This technique has been working for years in other species. There was no a priori reason it could not work in primates, it's just that nobody tried.

Wow (1)

mmmmbeer (107215) | about 2 years ago | (#40803219)

This gives a whole new meaning to the term "Mood Lighting."

We control the horizontal. We control the vertical (0)

Anonymous Coward | about 2 years ago | (#40803247)

Based on the discovery, the researchers say that similar light-based mind control could likely also be made to work in humans for therapeutic ends."

Yeah, right.

Re:We control the horizontal. We control the verti (0)

Anonymous Coward | about 2 years ago | (#40803719)

The Outer Limits... sounds like something they should play on that "SyFy" channel, doesn't it?

Nah...

Life Imitates Art.. (2)

Brickwall (985910) | about 2 years ago | (#40803277)

Controlling people's behaviour with light impulses was part of the plot line in last week's episode of "Continuum".

Re:Life Imitates Art.. (1)

boarder8925 (714555) | about 2 years ago | (#40803457)

No, they had it years before Continuum. They call it TV. ;)

Re:Life Imitates Art.. (0)

Anonymous Coward | about 2 years ago | (#40803657)

How about Whendon's Dollhouse.

Re:Life Imitates Art.. (1)

xstonedogx (814876) | about 2 years ago | (#40804515)

I've seen this before in sci-fi, but I'm most familiar with it from "real" alien abduction stories.

*cue ominous sounding music*

Already have a box that emits light 4 mind control (1)

GoodNewsJimDotCom (2244874) | about 2 years ago | (#40803355)

They call it television. It works very well by telling people what is cool and what isn't. Also in election years, the politicians tell the people what they want to hear by spending money, and naive voters pick their candidate on this. Big media does their part too by making the bought and paid for candidate sound smart and the opposition sound like a negative radical.

see also vigilantcitizen.com (0)

Anonymous Coward | about 2 years ago | (#40803723)

millions of beer drinkers who still think football and most sports really matter and are important, lulled to sleep during elections where they choose one of the two coporate backed, possible occultist/secret society members.

We have "owners", they "own us."

Google: George Carlin, 'our owners', and 'Education' or just search YouTube.

Yoyu fail It?! (-1)

Anonymous Coward | about 2 years ago | (#40803361)

during this file Code sharing declined in market Exactly what you've could sink your coming a piss with the laundry Despite the

Controlling people with images in their browsers (1)

PolygamousRanchKid (1290638) | about 2 years ago | (#40803363)

What a great idea . . . although, I guess Facebook already does that.

They were very successful at convincing their users to buy their stock.

Superior BCIs (1)

wierd_w (1375923) | about 2 years ago | (#40803503)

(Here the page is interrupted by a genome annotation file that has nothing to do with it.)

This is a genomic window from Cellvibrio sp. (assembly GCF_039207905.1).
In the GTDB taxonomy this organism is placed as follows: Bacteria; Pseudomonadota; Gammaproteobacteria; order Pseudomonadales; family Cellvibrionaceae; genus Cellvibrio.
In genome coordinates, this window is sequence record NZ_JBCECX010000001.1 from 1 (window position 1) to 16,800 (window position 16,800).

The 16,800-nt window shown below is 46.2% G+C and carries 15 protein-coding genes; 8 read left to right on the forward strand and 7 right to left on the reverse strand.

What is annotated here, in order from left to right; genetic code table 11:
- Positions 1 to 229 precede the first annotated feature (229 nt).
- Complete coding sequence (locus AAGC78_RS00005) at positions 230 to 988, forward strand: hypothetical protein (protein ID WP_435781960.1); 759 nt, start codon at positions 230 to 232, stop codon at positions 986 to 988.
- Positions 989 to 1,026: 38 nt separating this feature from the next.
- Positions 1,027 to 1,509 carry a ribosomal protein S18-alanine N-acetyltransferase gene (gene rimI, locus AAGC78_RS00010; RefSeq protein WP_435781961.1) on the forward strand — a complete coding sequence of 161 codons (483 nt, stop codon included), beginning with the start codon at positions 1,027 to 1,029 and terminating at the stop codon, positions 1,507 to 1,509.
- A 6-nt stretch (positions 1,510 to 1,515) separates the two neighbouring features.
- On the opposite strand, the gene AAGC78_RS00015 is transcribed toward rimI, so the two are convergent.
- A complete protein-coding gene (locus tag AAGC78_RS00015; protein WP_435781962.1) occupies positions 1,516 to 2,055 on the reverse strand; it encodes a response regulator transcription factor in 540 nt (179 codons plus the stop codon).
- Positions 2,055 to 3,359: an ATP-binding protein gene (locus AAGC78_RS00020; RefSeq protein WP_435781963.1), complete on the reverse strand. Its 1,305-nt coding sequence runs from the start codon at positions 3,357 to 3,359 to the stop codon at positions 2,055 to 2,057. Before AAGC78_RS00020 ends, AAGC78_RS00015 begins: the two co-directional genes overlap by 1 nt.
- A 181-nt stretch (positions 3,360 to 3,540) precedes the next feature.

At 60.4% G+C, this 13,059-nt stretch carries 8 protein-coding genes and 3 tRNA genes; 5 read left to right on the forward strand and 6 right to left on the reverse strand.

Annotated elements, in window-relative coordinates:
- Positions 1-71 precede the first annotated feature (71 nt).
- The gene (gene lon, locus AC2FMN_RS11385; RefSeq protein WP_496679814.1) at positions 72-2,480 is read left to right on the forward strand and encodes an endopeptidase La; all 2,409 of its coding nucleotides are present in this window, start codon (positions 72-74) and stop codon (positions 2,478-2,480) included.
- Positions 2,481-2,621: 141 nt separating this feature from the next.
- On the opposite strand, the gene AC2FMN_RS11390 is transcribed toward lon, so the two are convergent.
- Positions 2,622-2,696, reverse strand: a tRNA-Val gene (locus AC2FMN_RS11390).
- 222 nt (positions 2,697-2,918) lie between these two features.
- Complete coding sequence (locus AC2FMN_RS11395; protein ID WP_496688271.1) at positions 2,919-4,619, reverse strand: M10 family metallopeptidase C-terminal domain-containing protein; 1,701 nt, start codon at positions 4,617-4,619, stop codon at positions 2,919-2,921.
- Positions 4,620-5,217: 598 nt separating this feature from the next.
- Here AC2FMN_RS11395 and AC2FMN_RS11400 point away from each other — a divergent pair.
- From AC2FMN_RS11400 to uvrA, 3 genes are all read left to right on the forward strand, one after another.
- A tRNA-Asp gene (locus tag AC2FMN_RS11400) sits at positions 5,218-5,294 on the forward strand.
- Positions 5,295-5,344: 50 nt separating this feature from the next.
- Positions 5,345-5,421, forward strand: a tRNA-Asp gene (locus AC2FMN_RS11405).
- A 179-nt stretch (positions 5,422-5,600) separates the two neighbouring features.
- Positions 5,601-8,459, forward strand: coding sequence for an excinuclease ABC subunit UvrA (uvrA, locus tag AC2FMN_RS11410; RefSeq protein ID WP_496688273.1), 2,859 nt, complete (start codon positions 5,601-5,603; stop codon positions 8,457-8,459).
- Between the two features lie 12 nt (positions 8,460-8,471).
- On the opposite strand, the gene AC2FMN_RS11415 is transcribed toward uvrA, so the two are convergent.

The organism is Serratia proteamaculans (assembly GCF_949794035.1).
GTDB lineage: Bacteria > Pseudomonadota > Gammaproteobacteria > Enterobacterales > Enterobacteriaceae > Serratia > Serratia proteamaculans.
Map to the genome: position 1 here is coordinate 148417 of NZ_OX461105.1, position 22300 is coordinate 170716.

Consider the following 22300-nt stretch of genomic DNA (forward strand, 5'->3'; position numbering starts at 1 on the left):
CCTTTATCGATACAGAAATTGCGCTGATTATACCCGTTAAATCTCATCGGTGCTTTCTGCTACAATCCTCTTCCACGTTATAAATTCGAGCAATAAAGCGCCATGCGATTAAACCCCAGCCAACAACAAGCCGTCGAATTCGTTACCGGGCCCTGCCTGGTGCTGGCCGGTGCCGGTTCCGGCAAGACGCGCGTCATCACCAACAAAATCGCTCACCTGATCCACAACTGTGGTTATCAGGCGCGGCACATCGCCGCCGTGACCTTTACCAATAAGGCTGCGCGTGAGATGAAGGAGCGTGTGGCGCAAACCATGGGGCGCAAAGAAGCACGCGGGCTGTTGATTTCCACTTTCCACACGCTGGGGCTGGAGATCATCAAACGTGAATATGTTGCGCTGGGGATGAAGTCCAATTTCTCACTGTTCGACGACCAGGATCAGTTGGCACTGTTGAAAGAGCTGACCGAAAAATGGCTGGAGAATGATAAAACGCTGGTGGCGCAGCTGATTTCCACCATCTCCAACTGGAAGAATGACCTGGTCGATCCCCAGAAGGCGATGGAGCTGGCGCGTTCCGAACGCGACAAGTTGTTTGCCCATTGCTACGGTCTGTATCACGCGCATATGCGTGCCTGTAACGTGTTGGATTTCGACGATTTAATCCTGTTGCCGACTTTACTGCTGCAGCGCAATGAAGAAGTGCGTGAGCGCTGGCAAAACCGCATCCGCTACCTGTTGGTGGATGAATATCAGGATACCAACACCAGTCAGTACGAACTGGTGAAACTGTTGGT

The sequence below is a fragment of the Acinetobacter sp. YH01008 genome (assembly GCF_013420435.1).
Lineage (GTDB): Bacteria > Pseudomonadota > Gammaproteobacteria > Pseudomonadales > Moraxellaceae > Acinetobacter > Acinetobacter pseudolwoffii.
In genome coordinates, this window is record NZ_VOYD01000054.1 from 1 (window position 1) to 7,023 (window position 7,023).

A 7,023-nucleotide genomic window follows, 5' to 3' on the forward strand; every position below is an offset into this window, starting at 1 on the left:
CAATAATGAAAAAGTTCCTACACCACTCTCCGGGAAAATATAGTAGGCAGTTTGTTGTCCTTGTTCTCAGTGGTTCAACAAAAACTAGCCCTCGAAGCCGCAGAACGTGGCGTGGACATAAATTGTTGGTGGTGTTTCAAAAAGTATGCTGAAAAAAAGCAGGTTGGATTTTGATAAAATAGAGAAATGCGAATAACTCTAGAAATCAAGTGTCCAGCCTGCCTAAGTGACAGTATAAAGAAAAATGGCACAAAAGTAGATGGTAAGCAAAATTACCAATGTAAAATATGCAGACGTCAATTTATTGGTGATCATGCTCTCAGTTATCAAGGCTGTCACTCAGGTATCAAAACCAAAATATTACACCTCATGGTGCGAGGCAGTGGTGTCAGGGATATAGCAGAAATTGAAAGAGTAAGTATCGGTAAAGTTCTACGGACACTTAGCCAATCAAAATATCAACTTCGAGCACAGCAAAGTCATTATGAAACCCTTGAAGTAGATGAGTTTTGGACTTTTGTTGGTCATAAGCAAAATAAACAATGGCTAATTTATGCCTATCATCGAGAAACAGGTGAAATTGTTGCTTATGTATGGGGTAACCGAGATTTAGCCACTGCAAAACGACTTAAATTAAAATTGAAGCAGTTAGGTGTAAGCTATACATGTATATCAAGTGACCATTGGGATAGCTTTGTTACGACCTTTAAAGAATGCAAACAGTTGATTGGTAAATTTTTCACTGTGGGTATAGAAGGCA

As another poster pointed out, we have known this for years concerning neurons.

The deal here, is that we need to introduce a benign photopigment gene (like jellyfish fluorescent protein) into the target's neurons, then produce a contact-free BCI that uses small solid-state laser diodes as the signalling pin grid array, coupled with a sensitive CCD that records the flash patterns of the activating neurons underneath.

Using different frequencies of light for signal and reception allows you to isolate signal data.

A fully contact-free BCI could be created this way.

Yeah, I'm controlled with light too (0)

Anonymous Coward | about 2 years ago | (#40803557)

Like, when the traffic light turns red, I stop the car.
When it turns green, I go.

It's all done with light and nothing else.

Brilliant, huh?

Controlling Monkey Brains and Behavior With Light (1)

Latinhypercube (935707) | about 2 years ago | (#40803575)

Controlling Monkey Brains and Behavior With Light...

Isn't that called FOX NEWS ?

Olde News... (0)

Anonymous Coward | about 2 years ago | (#40803693)

iPhones have been doing this for decades now...

Change your wallpaper, too! Oh, and.. (1)

Anonymous Coward | about 2 years ago | (#40803709)

I'm always suspicious of stock wallpaper shipping with a distro or a beast like Microsoft Windows. Think of the millions of eyes which view these same images every day, for hours and hours on end.

The same for popular music where millions are listening to the same single copy reproduced millions of times, possible subliminals backed by powerful companies with possible occult ties.

Most media coming from powerful countries is controlled, shaped, and fashioned to provide a concentration camp effect for the mind.

Old knowledge (0)

Anonymous Coward | about 2 years ago | (#40803731)

Monkeys see, monkeys do.

Used for therapeutic ends (1)

c4tp (526292) | about 2 years ago | (#40803779)

Good, TFA never mentions how this could be used for nefarious purposes. I mean, with algae-based gene therapy on brain cells and fiber optic cables crammed into your head, what could possibly go wrong?

Useful for torture as well. (1)

elucido (870205) | about 2 years ago | (#40806791)